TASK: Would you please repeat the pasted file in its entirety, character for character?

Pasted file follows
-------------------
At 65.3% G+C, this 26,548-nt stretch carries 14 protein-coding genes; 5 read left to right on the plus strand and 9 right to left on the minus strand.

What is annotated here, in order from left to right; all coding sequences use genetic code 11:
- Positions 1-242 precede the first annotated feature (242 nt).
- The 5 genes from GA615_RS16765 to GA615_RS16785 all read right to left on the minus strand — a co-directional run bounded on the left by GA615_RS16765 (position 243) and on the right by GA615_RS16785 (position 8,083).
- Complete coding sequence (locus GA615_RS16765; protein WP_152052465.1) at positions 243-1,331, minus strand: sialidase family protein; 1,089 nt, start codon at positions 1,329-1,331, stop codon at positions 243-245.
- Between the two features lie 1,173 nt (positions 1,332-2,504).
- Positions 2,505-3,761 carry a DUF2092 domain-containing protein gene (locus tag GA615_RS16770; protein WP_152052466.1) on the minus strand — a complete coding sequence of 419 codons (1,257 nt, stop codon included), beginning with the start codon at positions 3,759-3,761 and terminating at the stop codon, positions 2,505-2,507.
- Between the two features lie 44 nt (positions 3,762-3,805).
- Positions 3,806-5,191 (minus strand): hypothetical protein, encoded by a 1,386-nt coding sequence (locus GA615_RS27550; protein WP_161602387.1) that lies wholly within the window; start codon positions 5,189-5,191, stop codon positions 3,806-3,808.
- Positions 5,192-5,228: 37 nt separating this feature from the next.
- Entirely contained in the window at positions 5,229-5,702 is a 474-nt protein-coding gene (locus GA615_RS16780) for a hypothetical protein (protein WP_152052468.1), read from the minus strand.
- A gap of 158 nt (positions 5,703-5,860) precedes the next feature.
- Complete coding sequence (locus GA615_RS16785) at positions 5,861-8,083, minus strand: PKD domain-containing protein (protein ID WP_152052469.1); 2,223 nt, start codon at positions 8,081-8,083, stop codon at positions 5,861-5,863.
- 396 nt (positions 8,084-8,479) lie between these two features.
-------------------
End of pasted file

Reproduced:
At 65.3% G+C, this 26,548-nt stretch carries 14 protein-coding genes; 5 read left to right on the plus strand and 9 right to left on the minus strand.

What is annotated here, in order from left to right; all coding sequences use genetic code 11:
- Positions 1-242 precede the first annotated feature (242 nt).
- The 5 genes from GA615_RS16765 to GA615_RS16785 all read right to left on the minus strand — a co-directional run bounded on the left by GA615_RS16765 (position 243) and on the right by GA615_RS16785 (position 8,083).
- Complete coding sequence (locus GA615_RS16765; protein WP_152052465.1) at positions 243-1,331, minus strand: sialidase family protein; 1,089 nt, start codon at positions 1,329-1,331, stop codon at positions 243-245.
- Between the two features lie 1,173 nt (positions 1,332-2,504).
- Positions 2,505-3,761 carry a DUF2092 domain-containing protein gene (locus tag GA615_RS16770; protein WP_152052466.1) on the minus strand — a complete coding sequence of 419 codons (1,257 nt, stop codon included), beginning with the start codon at positions 3,759-3,761 and terminating at the stop codon, positions 2,505-2,507.
- Between the two features lie 44 nt (positions 3,762-3,805).
- Positions 3,806-5,191 (minus strand): hypothetical protein, encoded by a 1,386-nt coding sequence (locus GA615_RS27550; protein WP_161602387.1) that lies wholly within the window; start codon positions 5,189-5,191, stop codon positions 3,806-3,808.
- Positions 5,192-5,228: 37 nt separating this feature from the next.
- Entirely contained in the window at positions 5,229-5,702 is a 474-nt protein-coding gene (locus GA615_RS16780) for a hypothetical protein (protein WP_152052468.1), read from the minus strand.
- A gap of 158 nt (positions 5,703-5,860) precedes the next feature.
- Complete coding sequence (locus GA615_RS16785) at positions 5,861-8,083, minus strand: PKD domain-containing protein (protein ID WP_152052469.1); 2,223 nt, start codon at positions 8,081-8,083, stop codon at positions 5,861-5,863.
- 396 nt (positions 8,084-8,479) lie between these two features.